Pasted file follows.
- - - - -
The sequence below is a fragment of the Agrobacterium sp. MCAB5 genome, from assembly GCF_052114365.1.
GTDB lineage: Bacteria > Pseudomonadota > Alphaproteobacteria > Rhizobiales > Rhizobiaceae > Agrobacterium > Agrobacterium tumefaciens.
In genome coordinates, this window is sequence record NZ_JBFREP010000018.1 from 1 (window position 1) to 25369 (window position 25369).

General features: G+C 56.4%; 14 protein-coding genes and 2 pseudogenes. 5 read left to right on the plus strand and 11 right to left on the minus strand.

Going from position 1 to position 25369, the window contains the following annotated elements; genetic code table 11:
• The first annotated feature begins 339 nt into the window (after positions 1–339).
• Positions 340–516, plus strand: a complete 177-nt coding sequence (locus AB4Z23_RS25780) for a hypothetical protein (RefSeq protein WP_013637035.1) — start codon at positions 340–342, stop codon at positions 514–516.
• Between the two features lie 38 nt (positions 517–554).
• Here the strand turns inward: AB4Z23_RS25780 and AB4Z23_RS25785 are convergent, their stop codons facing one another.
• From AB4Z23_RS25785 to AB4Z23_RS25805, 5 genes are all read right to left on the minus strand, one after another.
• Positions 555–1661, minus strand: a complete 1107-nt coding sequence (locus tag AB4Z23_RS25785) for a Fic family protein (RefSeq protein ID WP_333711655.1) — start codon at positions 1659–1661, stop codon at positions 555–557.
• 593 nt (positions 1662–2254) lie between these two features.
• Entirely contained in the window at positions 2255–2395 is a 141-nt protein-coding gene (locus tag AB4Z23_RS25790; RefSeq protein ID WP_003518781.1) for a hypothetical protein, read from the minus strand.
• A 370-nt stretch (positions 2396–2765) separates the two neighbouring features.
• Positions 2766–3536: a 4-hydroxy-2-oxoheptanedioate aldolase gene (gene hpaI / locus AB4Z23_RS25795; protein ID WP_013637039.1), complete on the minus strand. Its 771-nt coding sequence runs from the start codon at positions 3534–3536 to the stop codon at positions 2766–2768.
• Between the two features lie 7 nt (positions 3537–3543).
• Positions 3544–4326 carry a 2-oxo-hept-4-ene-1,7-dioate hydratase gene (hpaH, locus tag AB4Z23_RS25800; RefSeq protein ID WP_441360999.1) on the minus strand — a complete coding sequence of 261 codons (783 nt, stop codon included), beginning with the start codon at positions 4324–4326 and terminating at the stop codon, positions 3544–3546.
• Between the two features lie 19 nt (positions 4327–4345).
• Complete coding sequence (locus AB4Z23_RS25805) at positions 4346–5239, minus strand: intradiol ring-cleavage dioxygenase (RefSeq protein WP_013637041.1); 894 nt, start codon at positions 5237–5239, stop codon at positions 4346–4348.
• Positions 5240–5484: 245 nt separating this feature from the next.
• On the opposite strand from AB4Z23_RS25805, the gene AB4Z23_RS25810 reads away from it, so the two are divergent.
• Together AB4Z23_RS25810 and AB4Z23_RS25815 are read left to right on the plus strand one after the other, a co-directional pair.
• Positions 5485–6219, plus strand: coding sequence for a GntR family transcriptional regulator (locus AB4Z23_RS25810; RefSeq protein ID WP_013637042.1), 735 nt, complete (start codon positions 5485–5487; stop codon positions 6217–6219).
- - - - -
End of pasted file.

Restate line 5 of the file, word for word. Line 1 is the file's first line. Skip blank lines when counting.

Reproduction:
Going from position 1 to position 25369, the window contains the following annotated elements; genetic code table 11: